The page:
Gilmer breaks into television production on Bomb Girls

 

It isn’t every young hopeful, fresh out of college, who gets the chance to live her dream. But that is how things have worked out for Lindsay Gilmer, daughter of Doug and Cathy Gilmer of Iroquois.

Lindsay, who graduated this spring from the Humber College in film and television, a three year advanced diploma, is the newest office production assistant on the television show, Bomb Girls, which will air on Global in the new year. 

“I work five days a week, 12 hour days, and I love it,” Lindsay said. “It’s very tough to break into the entertainment and film industry in Canada, and I consider myself very fortunate. I really wanted to get into television, and here I am, starting a career I really love working on Bomb Girls.”

Executive producers Adrienne Mitchell, Michael MacLennan and Janis Lundman of Back Alley Films, are the forces behind Bomb Girls, which originally aired as a mini series January 4, 2012. 

The show will return for a full run on Global beginning in January, 2013. 

The series is set in the 1940s, at the height of World War II. It is based on the lives and experiences of five women, of all ages and backgrounds, who have stepped into traditional men’s roles in the factories. The central characters work on an assembly line in a munitions factory creating bombs, a dirty and potentially deadly job. 

The series (actress Meg Tilly won the 2012 Leo Award for best lead performance by a female in a dramatic series) is a gritty and realistic look at women at war. 

Lindsay has only been with the company a month, but she feels that she is constantly “learning new things, as aspects of the job are becoming more and more natural.”

Lindsay’s decision to enter the challenging world of film and television began back at Seaway District High School. With the encouragement of then drama teacher, Kevin Kennedy, she submitted an original short film, The Christmas Monster, to the 2009 Toronto Student Film Festival. She was thrilled to receive the Judge’s Special Recognition Award. 

That fall, she was accepted into the Humber program where she made short films throughout her school years and filmed documentaries and studio drama. In her third year, she was the producer of a 10 minute ‘thesis film’, The Writer’s Room, a story with science fiction overtones. “I loved every minute of school,” Lindsay said. “It was lots of work, but that work was fun.”

Lindsay laughed when she described sending out resumés to “every single television show filming in Toronto. I really wanted to get into television.”

She was actually en route to her graduation ceremony when she got a phone call from the production co-ordinator of the police drama, Flashpoint. The company offered her the chance to work the last week of filming for Flashpoint

“They wanted to see if I had what it took to come straight out of school to a working show. At this point, I had no real experience except a brief internship at school.”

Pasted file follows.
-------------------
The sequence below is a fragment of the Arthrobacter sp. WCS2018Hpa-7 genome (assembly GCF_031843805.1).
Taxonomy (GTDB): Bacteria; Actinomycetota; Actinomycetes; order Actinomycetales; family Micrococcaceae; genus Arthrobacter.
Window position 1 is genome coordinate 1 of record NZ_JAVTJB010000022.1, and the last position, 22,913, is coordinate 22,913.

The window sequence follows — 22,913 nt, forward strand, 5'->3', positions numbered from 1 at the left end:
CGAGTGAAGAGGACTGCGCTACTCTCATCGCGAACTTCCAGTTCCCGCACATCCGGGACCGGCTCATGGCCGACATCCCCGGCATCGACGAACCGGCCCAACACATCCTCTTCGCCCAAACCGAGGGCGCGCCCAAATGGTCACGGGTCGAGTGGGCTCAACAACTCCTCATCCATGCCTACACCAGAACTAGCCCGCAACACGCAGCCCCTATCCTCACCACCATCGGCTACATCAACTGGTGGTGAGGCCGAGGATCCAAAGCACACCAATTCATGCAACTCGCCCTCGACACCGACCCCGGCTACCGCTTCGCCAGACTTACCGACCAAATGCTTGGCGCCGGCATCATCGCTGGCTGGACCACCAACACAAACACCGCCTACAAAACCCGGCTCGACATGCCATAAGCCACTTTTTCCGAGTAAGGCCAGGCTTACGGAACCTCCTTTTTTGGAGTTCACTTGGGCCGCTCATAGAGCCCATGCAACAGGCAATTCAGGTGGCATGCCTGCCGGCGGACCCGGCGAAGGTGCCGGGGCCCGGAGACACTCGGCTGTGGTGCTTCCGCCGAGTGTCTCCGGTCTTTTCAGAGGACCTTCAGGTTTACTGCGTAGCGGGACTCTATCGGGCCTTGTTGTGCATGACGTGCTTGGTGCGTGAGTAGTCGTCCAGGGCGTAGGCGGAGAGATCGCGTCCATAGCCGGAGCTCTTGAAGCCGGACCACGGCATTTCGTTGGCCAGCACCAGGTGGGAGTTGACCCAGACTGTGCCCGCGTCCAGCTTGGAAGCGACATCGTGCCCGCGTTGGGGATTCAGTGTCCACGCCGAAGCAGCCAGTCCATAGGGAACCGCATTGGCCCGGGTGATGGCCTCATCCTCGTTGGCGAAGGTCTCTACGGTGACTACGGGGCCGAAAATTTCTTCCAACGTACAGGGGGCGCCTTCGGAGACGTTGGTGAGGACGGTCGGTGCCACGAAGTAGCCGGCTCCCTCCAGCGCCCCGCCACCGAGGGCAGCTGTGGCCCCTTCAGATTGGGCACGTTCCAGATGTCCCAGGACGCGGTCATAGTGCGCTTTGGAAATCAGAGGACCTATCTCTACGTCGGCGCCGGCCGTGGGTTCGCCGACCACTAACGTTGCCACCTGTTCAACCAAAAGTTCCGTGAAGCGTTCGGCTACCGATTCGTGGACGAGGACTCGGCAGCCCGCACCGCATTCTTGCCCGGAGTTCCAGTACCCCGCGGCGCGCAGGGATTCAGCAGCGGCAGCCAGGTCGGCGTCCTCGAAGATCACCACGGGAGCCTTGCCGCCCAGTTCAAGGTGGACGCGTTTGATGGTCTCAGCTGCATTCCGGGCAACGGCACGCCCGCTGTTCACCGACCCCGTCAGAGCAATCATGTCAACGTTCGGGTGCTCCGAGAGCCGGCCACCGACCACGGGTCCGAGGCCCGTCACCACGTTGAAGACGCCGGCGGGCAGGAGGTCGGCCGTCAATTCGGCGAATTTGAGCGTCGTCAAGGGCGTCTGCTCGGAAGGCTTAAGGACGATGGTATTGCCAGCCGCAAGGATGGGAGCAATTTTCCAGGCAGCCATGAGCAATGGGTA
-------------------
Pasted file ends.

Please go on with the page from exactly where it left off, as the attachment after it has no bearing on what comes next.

She worked hard with the company for the last three days of filming (this is Flashpoint’s final season) and the two wrap days. 

To her delight, she was offered a tentative position with Bomb Girls. “However, I wasn’t completely sure that I had a definite commitment with them, and my Humber professor arranged an interview for me with the Rookie Blue police drama.” 

Lindsay received a call back from Rookie Blue, but ultimately decided to take the job with Bomb Girls.  

“Most of the crew from Flashpoint had shifted over to work on Bomb Girls, and I felt that I had started a solid working relationship with that crew and producer.”

Net working and connections are very important in the entertainment industry, Lindsay explained. An entire crew can go with a producer when he moves to a new series. Ultimately, Lindsay hopes to “piggy back into other television series as I go along with Bomb Girls.” 

 Gilmer feels that the film and television industry in Ontario is healthy and vibrant.  The film Total Recall, which recently opened, was made in Toronto, as was the current Resident Evil sequel.  

An extraordinary number of television series are actually filming in and around Toronto including Rookie Blue, Saving Hope, LA Complex, Nikita, XIII, The Murdoch Mysteries and a new series for Showcase called Copper.

“There is a strong entertainment district in Toronto, which is home to a lot of studios, primarily Canadian. Cinespace has four studios and Pinewood is another big company.”

Most of the shows are partnered with US networks.  The  Americans “like our tax credits. Ontario has a tax point system that provides some government funding if a company uses Canadian crews and production services, or films on locations in and around Ontario. This brings money and work to the province, and showcases the real talent we have in this country.”

Vancouver and Montreal are also hubs for the television and film industry. “I believe this is a good time to get into this field,” Lindsay said.

What are Lindsay’s long term goals?

“Ultimately, I would like to become a ‘show runner’, which means a combination of head writer with a lot of say in editing, directing and producing. I’ve seen the challenges this job involves close up and I like them.”

Gilmer laughed when I asked her whether she already had some ideas for television shows.

“Frankly, I think right here in South Dundas there are enough interesting characters to create a show, or at least an episode in a television series. 

Try explaining Tubie Weekend to outsiders: it’s like the Olympics if you live in South Dundas! And what about a high school holding farm day, complete with tractors in the student parking lot? There is great source material here. Really, you can’t make this stuff up.”

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